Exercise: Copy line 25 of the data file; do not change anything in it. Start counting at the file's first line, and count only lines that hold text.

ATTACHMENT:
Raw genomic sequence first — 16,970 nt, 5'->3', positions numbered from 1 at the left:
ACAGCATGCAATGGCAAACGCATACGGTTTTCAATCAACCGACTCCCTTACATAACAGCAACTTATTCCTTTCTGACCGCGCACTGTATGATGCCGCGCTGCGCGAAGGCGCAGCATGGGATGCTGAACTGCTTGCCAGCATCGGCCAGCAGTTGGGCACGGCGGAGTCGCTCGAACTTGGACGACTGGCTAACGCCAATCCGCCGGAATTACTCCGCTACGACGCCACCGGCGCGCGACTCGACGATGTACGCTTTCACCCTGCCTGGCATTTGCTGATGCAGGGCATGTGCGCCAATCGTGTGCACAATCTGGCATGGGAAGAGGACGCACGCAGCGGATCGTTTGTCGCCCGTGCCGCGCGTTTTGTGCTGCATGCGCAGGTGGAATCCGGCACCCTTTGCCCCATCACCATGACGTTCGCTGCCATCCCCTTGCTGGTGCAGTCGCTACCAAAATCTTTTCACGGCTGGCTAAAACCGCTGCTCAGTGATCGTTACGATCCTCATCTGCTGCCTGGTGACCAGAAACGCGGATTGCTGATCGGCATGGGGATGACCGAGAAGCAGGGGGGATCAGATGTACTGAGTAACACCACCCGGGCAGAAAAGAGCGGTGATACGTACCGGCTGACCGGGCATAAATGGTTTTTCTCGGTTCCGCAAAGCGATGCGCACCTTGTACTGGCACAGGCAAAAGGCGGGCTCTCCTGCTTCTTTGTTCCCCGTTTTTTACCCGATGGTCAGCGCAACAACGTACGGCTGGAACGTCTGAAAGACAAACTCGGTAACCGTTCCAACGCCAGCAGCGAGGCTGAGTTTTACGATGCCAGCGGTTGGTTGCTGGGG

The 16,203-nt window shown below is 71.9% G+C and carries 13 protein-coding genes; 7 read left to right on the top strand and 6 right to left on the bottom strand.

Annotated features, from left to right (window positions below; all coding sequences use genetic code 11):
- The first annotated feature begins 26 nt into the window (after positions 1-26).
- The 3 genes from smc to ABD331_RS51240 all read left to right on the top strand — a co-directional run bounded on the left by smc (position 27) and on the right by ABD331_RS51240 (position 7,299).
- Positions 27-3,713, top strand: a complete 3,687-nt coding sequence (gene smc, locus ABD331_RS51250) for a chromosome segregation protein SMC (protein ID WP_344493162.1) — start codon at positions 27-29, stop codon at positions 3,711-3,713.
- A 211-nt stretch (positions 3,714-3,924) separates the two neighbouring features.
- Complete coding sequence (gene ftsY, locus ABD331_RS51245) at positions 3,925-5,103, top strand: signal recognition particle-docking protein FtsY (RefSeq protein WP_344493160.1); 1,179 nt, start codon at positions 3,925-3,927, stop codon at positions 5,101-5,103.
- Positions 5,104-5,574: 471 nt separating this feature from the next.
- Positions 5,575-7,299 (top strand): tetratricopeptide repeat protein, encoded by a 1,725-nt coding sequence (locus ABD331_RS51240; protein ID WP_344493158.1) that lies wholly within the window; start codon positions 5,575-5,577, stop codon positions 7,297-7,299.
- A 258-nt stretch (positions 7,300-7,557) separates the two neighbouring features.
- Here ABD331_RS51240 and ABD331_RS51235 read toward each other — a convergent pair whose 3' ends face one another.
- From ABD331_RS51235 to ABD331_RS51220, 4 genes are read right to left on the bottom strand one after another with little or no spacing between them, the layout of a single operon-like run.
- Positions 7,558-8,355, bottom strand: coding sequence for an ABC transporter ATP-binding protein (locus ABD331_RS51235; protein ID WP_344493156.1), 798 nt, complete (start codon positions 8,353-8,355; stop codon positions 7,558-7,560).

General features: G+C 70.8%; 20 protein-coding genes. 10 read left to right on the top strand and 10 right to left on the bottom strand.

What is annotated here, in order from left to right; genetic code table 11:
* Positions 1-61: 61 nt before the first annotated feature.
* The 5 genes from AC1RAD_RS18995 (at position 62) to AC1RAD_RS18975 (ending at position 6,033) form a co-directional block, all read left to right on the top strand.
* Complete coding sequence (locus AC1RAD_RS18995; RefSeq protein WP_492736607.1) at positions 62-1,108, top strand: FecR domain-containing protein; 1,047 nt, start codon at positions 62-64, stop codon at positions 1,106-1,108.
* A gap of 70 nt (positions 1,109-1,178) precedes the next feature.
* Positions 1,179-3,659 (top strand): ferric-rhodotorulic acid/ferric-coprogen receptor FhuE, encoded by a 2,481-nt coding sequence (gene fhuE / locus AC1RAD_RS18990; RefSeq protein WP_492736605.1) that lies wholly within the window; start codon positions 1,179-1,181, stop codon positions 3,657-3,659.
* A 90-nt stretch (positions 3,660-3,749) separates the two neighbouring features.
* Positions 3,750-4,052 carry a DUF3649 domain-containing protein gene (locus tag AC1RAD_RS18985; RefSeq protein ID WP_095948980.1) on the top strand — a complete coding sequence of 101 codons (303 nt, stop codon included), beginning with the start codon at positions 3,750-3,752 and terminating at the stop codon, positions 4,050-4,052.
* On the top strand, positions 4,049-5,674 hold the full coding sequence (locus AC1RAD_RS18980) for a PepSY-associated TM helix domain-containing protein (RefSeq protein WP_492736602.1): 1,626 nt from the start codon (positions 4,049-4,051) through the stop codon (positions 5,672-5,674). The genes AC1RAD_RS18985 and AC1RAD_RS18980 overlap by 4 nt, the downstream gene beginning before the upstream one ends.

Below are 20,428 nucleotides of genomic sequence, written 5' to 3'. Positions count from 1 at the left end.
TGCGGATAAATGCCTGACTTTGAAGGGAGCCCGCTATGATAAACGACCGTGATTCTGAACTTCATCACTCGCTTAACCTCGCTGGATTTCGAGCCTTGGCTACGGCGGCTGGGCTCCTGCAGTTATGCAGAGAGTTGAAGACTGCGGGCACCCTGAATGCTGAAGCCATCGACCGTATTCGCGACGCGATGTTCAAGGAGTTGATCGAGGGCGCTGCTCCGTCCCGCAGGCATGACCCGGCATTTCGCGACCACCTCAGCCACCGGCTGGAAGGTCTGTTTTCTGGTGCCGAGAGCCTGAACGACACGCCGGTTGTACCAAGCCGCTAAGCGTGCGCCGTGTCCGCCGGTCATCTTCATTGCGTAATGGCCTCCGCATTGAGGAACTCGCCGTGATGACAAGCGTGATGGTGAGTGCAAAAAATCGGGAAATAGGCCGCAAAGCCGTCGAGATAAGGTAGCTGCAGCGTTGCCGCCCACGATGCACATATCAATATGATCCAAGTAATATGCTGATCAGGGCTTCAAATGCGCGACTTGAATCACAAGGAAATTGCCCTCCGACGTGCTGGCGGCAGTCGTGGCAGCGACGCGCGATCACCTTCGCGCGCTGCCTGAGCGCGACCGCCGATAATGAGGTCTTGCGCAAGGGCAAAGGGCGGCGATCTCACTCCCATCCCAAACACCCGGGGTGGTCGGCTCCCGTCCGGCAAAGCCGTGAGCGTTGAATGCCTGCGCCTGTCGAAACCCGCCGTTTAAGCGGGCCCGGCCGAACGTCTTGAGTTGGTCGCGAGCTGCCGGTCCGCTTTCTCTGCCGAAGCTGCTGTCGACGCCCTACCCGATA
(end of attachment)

* On the top strand, positions 4,049-5,674 hold the full coding sequence (locus AC1RAD_RS18980) for a PepSY-associated TM helix domain-containing protein (RefSeq protein WP_492736602.1): 1,626 nt from the start codon (positions 4,049-4,051) through the stop codon (positions 5,672-5,674). The genes AC1RAD_RS18985 and AC1RAD_RS18980 overlap by 4 nt, the downstream gene beginning before the upstream one ends.